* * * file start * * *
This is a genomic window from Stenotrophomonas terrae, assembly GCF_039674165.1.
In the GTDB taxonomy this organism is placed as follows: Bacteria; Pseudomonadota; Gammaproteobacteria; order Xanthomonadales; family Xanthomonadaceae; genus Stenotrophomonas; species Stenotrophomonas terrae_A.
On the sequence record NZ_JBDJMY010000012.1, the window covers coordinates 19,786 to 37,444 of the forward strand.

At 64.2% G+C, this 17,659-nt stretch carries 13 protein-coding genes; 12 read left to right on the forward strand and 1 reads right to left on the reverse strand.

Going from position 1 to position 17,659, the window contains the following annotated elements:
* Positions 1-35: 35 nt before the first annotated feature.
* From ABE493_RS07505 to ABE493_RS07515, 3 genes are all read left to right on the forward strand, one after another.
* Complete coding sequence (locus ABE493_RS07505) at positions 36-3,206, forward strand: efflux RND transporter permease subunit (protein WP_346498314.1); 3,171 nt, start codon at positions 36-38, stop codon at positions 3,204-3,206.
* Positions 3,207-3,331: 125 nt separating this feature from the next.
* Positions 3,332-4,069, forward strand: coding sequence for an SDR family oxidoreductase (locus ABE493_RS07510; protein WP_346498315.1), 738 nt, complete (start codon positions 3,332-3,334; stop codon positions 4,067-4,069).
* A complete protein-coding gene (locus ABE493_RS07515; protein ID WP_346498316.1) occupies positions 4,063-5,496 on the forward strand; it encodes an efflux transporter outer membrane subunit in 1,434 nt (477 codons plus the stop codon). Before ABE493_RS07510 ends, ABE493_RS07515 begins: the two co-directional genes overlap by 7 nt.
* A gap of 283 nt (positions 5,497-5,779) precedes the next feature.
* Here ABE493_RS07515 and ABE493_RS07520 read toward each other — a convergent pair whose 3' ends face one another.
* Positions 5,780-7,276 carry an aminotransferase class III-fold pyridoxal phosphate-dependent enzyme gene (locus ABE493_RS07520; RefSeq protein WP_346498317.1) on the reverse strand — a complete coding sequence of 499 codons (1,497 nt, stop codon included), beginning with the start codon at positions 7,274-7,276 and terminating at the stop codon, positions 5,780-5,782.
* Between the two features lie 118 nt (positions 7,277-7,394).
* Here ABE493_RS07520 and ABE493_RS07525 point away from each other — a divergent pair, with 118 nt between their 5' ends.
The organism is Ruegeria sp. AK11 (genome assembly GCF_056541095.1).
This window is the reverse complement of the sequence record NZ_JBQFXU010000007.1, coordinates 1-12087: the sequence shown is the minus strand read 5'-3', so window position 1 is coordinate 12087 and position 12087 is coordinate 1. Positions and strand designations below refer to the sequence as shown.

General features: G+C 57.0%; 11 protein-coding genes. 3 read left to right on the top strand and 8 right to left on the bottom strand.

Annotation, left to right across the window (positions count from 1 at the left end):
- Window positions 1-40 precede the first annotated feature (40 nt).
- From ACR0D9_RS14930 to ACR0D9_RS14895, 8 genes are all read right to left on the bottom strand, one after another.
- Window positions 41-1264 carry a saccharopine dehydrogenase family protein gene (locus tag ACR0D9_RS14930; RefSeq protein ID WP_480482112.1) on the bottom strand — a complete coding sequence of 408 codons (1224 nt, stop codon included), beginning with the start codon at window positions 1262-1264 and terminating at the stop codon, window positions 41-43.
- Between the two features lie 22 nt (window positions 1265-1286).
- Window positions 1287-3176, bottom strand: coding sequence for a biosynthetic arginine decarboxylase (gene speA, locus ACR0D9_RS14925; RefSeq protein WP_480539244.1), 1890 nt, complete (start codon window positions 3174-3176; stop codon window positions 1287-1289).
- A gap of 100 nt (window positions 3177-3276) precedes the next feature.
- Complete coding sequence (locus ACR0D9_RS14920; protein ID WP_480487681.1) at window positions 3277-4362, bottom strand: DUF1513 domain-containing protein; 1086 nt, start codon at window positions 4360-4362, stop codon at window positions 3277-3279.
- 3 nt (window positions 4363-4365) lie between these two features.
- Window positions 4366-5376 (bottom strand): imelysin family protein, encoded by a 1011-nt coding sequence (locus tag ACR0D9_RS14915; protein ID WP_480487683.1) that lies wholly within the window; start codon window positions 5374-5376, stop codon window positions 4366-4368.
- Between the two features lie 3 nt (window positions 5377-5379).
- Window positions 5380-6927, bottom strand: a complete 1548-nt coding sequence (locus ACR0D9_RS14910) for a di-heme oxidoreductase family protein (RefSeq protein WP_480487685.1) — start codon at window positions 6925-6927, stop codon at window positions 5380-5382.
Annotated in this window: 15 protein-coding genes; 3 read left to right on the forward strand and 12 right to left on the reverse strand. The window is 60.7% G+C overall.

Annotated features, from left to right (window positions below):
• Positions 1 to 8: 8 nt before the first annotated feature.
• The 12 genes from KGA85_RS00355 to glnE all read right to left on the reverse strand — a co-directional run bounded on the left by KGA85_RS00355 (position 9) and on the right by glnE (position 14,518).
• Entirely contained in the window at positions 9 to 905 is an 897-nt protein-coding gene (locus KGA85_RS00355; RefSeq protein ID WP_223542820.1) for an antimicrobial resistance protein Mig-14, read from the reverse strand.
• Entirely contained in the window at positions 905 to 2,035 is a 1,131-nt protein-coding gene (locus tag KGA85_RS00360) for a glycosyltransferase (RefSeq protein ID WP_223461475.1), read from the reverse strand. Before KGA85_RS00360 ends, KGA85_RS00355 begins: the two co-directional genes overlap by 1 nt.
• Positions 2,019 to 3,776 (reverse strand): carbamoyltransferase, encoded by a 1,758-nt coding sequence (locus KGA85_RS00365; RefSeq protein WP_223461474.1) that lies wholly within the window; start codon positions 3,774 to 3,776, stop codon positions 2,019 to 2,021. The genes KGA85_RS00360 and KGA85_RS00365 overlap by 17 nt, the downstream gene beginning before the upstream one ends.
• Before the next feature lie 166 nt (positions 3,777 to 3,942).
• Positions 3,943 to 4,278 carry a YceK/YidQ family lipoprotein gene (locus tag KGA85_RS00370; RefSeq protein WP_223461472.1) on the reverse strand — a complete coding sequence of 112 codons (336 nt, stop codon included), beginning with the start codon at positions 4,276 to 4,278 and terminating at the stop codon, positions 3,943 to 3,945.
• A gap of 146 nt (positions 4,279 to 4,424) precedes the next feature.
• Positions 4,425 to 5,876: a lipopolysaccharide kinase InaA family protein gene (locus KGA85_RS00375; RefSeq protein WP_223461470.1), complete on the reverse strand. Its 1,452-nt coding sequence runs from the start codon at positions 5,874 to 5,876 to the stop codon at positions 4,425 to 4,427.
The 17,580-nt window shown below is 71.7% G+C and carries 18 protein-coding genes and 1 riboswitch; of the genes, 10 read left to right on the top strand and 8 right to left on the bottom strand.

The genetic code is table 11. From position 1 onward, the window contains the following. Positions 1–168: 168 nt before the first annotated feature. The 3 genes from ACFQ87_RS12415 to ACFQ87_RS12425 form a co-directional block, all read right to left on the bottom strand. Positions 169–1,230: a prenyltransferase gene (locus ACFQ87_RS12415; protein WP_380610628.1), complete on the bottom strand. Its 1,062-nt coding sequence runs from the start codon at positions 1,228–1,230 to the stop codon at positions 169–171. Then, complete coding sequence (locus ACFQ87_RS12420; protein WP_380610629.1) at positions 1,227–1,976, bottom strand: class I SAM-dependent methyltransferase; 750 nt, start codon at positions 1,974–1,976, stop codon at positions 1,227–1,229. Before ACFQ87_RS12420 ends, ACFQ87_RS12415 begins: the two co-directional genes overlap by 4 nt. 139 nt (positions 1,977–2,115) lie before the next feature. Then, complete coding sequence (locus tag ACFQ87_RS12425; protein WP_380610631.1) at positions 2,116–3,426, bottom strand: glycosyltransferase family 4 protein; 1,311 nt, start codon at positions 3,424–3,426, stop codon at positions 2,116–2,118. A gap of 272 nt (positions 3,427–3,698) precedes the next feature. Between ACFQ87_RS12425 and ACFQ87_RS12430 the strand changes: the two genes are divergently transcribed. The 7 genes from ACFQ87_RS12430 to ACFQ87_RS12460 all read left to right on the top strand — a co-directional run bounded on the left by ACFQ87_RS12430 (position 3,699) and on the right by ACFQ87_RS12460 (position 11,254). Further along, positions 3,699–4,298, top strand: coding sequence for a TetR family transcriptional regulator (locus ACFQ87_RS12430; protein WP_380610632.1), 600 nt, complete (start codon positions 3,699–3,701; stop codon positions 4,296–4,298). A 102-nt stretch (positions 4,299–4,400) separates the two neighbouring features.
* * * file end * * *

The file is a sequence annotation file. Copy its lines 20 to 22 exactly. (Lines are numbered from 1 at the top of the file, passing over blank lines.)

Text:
Annotation, left to right across the window (positions count from 1 at the left end):
- Window positions 1-40 precede the first annotated feature (40 nt).
- From ACR0D9_RS14930 to ACR0D9_RS14895, 8 genes are all read right to left on the bottom strand, one after another.